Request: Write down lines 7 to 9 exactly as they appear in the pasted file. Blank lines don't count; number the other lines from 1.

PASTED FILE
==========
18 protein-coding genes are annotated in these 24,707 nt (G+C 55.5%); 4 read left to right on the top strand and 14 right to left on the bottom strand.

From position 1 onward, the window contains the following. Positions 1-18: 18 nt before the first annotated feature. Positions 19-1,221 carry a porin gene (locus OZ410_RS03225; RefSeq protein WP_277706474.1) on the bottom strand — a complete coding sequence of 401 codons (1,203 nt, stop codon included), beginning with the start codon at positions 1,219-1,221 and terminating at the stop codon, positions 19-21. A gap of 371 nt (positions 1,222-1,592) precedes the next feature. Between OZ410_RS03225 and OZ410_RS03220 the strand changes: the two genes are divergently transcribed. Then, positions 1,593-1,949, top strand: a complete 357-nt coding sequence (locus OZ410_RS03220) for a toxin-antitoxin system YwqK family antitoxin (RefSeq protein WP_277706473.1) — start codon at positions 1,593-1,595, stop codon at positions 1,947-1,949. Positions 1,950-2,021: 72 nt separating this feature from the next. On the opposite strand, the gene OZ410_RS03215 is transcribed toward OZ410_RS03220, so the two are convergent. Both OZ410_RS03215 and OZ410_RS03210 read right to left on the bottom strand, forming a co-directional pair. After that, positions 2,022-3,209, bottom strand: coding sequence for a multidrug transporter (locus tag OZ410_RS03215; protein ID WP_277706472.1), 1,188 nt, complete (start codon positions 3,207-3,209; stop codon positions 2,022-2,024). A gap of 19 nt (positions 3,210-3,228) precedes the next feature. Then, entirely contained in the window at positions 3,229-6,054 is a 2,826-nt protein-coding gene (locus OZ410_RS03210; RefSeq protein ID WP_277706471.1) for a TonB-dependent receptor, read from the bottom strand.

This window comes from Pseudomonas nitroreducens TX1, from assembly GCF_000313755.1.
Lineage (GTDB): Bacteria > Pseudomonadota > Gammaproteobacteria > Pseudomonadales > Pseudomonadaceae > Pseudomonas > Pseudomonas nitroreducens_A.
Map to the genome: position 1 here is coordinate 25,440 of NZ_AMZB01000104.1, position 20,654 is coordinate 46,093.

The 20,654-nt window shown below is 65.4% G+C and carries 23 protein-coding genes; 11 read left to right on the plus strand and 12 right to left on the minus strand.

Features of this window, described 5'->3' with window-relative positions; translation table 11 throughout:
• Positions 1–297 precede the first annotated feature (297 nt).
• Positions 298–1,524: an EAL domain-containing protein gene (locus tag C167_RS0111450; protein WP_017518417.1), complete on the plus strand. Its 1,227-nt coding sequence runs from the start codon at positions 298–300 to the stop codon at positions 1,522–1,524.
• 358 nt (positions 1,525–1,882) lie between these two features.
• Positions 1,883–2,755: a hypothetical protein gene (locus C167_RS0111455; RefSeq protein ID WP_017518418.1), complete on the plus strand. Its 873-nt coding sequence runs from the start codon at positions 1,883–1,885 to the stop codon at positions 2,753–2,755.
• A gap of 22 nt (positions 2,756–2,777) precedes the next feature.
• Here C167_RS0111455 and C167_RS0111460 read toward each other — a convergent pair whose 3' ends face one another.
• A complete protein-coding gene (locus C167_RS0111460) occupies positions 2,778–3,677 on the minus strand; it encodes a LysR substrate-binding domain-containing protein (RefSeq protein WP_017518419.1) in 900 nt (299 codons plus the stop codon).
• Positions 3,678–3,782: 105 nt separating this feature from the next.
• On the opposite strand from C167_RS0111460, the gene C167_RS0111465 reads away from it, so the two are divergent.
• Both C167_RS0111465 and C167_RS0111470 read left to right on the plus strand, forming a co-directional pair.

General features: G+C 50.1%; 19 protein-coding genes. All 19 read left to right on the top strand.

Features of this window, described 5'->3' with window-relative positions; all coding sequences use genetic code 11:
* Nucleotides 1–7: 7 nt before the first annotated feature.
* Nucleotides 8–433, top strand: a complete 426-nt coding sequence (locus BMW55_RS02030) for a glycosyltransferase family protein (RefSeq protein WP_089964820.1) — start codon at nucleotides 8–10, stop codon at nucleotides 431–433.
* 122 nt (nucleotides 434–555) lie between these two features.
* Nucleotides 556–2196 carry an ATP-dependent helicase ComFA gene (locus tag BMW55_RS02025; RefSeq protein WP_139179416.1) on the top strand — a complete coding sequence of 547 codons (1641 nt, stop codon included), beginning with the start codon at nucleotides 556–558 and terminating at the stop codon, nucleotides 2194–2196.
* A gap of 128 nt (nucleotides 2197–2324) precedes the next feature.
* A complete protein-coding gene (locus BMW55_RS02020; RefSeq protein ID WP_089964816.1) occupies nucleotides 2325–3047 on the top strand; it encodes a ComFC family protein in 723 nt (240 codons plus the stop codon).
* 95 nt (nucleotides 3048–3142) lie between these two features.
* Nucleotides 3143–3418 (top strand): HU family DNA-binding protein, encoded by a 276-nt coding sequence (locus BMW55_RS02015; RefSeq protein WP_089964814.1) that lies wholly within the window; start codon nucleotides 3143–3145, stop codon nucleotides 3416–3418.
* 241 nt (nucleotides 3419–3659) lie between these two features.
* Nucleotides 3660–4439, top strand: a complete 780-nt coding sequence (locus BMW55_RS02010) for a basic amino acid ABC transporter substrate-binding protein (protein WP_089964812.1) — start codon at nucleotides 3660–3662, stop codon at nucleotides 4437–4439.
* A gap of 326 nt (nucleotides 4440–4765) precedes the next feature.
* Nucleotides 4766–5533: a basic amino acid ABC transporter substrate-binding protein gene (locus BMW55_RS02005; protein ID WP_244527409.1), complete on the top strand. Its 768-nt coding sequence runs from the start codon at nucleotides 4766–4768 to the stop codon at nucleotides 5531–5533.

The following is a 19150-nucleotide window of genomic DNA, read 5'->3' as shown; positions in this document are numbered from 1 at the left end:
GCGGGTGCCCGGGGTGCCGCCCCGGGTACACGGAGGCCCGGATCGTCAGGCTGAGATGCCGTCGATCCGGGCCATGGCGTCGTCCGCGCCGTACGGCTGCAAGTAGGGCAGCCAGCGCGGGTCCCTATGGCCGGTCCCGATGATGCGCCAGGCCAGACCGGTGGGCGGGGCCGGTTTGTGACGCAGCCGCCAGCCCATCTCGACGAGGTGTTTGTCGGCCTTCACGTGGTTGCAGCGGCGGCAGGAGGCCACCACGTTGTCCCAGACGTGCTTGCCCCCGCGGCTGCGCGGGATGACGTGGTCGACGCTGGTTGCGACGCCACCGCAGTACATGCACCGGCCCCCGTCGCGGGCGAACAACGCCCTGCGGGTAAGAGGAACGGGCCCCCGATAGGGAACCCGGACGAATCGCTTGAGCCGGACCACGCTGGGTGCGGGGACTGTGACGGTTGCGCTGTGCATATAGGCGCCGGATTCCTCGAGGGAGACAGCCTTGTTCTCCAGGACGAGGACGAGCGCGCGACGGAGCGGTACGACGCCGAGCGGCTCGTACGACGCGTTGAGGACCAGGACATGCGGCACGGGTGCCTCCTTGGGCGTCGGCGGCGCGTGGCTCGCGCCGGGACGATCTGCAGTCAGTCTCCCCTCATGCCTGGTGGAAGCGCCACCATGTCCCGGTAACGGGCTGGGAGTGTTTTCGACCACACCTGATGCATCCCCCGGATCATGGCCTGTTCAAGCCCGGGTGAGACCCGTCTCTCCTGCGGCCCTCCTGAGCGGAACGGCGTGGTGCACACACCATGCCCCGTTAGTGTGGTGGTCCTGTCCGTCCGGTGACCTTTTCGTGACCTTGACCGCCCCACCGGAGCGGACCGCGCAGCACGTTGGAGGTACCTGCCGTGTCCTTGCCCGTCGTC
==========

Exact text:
Features of this window, described 5'->3' with window-relative positions; translation table 11 throughout:
• Positions 1–297 precede the first annotated feature (297 nt).
• Positions 298–1,524: an EAL domain-containing protein gene (locus tag C167_RS0111450; protein WP_017518417.1), complete on the plus strand. Its 1,227-nt coding sequence runs from the start codon at positions 298–300 to the stop codon at positions 1,522–1,524.